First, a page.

Category Archives: June 2017

The fruits of a sausage tree (Kigelia Africana) on the Big Island of Hawaii

Sausage tree

A sausage tree (Kigelia Africana) on the Big Island of HawaiiThe fruits of a sausage tree (Kigelia Africana) on the Big Island of Hawaii

The sausage tree (Kigelia Africana), as its botanical name suggests, is an import from Africa. It’s also one of the easiest trees to identify. Long stems hanging from the branches bear first the flowers, then the large, sausage-shaped fruits. These fruits can be as much as 2 feet long and weigh up to 15 pounds, though usually they’re somewhat smaller. Not the place for a picnic though.

The bottom photo shows stages in the transition from a flower beginning to bloom, to shedding petals, to fruit forming.

Flowers form and become fruit on a sausage tree (Kigelia Africana) on the Big Island of Hawaii

An inter-island barge and Hawaiian voyaging canoe Makali'i at Kawaihae harbor.

Inter-island barge and Makali’i

An inter-island barge and Hawaiian voyaging canoe Makali'i at Kawaihae harbor.

This week’s posts are in response to the WordPress photo challenge on the theme of ‘transient.’

There are two commercial ports on the Big Island, Hilo on the east side, and Kawaihae on the west. This is a view of Kawaihae harbor with the inter-island barge unloading at the dockside. In Hawaii, many goods are shipped to Oahu and then distributed to the other islands on barges.

Also at the dock, beyond the barge, is the Hawaiian voyaging canoe, Makali’i. This boat had just returned to the water after a long refit on the island. The following day, it set off to join other boats in Oahu, welcoming home the Hawaiian voyaging canoe, Hokuleʻa, from its 3-year Mālama Honua Worldwide Voyage.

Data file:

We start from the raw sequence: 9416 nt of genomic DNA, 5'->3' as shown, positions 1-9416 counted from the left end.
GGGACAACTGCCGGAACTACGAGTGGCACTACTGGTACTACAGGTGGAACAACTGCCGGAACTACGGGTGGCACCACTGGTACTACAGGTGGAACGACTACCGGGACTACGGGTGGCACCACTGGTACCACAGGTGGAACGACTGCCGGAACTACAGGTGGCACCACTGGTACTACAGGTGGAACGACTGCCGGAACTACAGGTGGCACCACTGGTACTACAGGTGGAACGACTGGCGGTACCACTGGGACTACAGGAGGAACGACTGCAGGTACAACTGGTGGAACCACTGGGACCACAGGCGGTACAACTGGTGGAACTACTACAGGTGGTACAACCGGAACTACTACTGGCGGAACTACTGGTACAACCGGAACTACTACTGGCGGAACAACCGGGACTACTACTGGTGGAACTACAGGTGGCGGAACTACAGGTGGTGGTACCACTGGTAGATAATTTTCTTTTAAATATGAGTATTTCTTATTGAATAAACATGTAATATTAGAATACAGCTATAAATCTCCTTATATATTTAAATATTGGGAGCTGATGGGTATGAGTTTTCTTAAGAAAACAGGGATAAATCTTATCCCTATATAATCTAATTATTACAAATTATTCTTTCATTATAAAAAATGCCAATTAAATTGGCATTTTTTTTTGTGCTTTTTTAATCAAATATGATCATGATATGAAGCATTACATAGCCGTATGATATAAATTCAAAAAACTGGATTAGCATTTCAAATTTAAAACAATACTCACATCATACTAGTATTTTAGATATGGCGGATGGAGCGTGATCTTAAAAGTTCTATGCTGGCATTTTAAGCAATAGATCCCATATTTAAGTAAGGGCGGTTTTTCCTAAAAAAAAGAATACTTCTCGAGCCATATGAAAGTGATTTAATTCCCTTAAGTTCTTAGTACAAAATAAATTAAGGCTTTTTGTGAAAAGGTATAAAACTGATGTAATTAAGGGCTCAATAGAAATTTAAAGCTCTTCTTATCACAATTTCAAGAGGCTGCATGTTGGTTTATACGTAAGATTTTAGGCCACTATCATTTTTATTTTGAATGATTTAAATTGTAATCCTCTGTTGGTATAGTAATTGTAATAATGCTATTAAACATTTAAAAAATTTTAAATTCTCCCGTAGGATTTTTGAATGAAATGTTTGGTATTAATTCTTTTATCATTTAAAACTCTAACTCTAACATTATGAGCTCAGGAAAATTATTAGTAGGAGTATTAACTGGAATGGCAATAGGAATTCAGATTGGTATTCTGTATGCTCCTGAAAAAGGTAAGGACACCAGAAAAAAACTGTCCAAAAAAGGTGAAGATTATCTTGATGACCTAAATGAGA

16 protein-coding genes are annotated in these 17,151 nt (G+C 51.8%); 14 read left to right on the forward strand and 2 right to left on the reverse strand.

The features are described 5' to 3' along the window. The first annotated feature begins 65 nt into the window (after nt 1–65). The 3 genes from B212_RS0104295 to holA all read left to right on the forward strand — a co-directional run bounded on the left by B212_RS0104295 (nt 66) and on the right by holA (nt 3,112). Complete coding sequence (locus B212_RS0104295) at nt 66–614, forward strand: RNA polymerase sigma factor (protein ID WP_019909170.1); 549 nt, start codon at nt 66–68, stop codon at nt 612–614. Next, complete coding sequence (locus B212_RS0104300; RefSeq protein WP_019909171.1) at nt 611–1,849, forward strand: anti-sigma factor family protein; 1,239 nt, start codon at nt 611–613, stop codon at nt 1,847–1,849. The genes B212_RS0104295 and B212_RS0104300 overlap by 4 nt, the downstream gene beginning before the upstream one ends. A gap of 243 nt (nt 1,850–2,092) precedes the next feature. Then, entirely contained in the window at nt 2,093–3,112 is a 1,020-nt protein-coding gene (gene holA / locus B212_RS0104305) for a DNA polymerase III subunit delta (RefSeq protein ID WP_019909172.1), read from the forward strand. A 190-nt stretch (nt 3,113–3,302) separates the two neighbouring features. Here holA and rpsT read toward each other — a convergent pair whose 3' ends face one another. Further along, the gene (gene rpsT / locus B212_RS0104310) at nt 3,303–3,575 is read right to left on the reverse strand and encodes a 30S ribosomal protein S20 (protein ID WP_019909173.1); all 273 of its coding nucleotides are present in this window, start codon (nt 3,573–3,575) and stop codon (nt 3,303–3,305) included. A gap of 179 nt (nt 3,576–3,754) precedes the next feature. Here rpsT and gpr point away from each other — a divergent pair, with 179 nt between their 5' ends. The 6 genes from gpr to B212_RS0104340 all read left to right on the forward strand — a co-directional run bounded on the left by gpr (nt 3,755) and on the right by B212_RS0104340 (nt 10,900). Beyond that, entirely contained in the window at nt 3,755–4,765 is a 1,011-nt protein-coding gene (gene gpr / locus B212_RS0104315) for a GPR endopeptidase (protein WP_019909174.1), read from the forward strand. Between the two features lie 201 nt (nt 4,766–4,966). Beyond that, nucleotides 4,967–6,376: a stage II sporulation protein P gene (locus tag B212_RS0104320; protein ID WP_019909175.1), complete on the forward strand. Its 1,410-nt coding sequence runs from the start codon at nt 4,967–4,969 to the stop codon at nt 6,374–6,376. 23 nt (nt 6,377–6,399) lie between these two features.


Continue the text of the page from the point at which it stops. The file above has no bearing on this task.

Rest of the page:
Two wildly different vessels, but both engaged in the very transient business of crossing open waters.

For more information about Hokuleʻa and the Polynesian Voyaging Society, go to www.hokulea.com.

Little fish leap from the water to avoid predators below.

Jumping fish

Little fish leap from the water to avoid predators below.

This week’s posts are in response to the WordPress photo challenge on the theme of ‘transient.’

I watched these little fish roil the surface of the water and then jump clear, first in one area, then another, then elsewhere. Chances are that their performance was due to larger predatory fish below the surface, lured in to shallow water by the presence of food. The predators will move back to deeper waters once the feeding is over. The little fish will hope to survive long enough to eventually do the same.

A sign on a mimosa tree forbids climbing

Signs: Do not climb

A sign on a mimosa tree forbids climbing

This week’s posts are in response to the WordPress photo challenge on the theme of ‘transient.’

This sign is attached to one of two mimosa trees near King Kamehameha’s statue in Kapaau. The trees are huge with the kind of bumps and hollows that invite exploration. They’re believed to be more than 100 years old.

Not long after taking this photo, I was somewhat taken aback to see the trees almost devoid of foliage, the limbs hacked back. It turns out that one of the trees basically split in two, took out power and water lines, a chunk of the other tree, and blocked the road. It was, as they say in potboilers, rotten to the core. The cleanup is still in process, but will likely involve the removal of both trees, more than a century old, but transient in the larger scheme of things.

 

Fruit Flies feed on a mango

Fruit flies on a mango

Fruit Flies feed on a mango

This week’s posts are in response to the WordPress photo challenge on the theme of ‘transient.’

This little scene could be considered transient on three counts. First is the fact that this is a mango that has fallen from the tree. In the life cycle of a mango, it’s a very short interval between ripening on the tree and rotting on the ground. Second, this mango has clearly been chewed over by one of the transient wild pigs that pass through from time to time, more so during mango season. And third, these fruit flies won’t be around long either, having a lifespan in the region of 30 days.

This fruit fly, also called the vinegar fly, is probably Zaprionus ghesquierei, an invasive species known to have reached Hawaii. Zaprionus indianus also looks like this, but hasn’t been seen in Hawaii yet, as far as I know.

Snow covers the summit of Mauna Kea

Mauna Kea snow

Snow covers the summit of Mauna Kea

This week’s posts are in response to the WordPress photo challenge on the theme of ‘transient.’

Despite the tropical latitude of the Big Island, Mauna Kea can get snow at any time of year. It’s always fun to see the mountain with a white coating. In the winter it sometimes sticks around for a while. At other times of the year it’s usually here today, gone tomorrow.